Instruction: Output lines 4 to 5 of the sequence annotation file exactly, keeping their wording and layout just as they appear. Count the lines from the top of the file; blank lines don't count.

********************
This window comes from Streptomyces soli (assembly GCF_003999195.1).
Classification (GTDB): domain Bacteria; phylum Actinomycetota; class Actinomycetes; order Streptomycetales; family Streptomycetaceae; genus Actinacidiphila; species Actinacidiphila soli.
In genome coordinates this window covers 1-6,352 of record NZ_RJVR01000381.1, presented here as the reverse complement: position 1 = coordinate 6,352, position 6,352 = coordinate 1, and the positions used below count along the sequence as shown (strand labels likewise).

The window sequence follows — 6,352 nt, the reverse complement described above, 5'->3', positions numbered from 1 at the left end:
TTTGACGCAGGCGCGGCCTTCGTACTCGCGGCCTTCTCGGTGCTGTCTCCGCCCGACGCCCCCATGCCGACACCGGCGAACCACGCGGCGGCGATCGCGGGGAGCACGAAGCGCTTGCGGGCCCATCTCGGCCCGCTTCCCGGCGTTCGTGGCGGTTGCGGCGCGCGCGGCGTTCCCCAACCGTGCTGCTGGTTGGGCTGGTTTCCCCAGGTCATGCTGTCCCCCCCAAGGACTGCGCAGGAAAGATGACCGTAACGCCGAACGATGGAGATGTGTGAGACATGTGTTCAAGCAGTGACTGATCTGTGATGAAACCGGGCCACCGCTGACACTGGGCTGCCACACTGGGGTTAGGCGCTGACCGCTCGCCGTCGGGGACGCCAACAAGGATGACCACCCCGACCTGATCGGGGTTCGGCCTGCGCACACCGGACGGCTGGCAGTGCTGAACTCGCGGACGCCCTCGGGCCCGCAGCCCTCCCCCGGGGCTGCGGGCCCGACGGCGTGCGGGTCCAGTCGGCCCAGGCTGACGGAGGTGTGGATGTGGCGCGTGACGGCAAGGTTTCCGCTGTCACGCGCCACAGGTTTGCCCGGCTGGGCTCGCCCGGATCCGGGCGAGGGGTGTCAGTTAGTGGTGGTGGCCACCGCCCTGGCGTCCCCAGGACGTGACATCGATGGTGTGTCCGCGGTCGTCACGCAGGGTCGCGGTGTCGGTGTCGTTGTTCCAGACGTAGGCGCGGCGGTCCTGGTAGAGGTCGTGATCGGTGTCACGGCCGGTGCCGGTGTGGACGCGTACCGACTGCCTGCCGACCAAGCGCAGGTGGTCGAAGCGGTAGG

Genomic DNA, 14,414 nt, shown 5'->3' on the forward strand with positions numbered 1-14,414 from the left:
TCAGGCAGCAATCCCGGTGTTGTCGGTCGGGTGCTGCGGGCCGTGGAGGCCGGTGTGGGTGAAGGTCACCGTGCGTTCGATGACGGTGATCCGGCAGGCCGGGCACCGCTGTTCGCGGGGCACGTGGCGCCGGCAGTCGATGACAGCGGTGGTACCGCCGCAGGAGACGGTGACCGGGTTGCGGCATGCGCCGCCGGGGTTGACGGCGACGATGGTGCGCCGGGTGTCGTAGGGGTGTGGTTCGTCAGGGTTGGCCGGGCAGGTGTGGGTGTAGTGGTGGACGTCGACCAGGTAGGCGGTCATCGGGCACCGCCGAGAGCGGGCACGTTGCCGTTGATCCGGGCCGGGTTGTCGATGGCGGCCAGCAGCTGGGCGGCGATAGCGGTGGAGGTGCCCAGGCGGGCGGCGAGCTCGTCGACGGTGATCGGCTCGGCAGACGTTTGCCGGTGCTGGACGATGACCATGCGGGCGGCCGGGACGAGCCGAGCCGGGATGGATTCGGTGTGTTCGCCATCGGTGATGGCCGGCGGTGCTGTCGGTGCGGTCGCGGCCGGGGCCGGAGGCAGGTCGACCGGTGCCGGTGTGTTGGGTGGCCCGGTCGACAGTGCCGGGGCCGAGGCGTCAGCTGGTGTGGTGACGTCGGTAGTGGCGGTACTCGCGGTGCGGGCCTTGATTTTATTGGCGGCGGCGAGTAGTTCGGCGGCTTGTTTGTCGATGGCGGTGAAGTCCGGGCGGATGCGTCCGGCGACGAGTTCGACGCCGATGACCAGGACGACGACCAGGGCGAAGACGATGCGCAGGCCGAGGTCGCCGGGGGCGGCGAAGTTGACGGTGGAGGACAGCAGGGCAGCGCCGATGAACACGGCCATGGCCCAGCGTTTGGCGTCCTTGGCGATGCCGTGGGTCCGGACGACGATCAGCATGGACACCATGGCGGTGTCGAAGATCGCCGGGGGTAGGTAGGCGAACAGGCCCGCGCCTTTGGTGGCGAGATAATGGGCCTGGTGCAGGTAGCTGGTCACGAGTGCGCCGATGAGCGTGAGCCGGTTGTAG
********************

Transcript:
The window sequence follows — 6,352 nt, the reverse complement described above, 5'->3', positions numbered from 1 at the left end:
TTTGACGCAGGCGCGGCCTTCGTACTCGCGGCCTTCTCGGTGCTGTCTCCGCCCGACGCCCCCATGCCGACACCGGCGAACCACGCGGCGGCGATCGCGGGGAGCACGAAGCGCTTGCGGGCCCATCTCGGCCCGCTTCCCGGCGTTCGTGGCGGTTGCGGCGCGCGCGGCGTTCCCCAACCGTGCTGCTGGTTGGGCTGGTTTCCCCAGGTCATGCTGTCCCCCCCAAGGACTGCGCAGGAAAGATGACCGTAACGCCGAACGATGGAGATGTGTGAGACATGTGTTCAAGCAGTGACTGATCTGTGATGAAACCGGGCCACCGCTGACACTGGGCTGCCACACTGGGGTTAGGCGCTGACCGCTCGCCGTCGGGGACGCCAACAAGGATGACCACCCCGACCTGATCGGGGTTCGGCCTGCGCACACCGGACGGCTGGCAGTGCTGAACTCGCGGACGCCCTCGGGCCCGCAGCCCTCCCCCGGGGCTGCGGGCCCGACGGCGTGCGGGTCCAGTCGGCCCAGGCTGACGGAGGTGTGGATGTGGCGCGTGACGGCAAGGTTTCCGCTGTCACGCGCCACAGGTTTGCCCGGCTGGGCTCGCCCGGATCCGGGCGAGGGGTGTCAGTTAGTGGTGGTGGCCACCGCCCTGGCGTCCCCAGGACGTGACATCGATGGTGTGTCCGCGGTCGTCACGCAGGGTCGCGGTGTCGGTGTCGTTGTTCCAGACGTAGGCGCGGCGGTCCTGGTAGAGGTCGTGATCGGTGTCACGGCCGGTGCCGGTGTGGACGCGTACCGACTGCCTGCCGACCAAGCGCAGGTGGTCGAAGCGGTAGG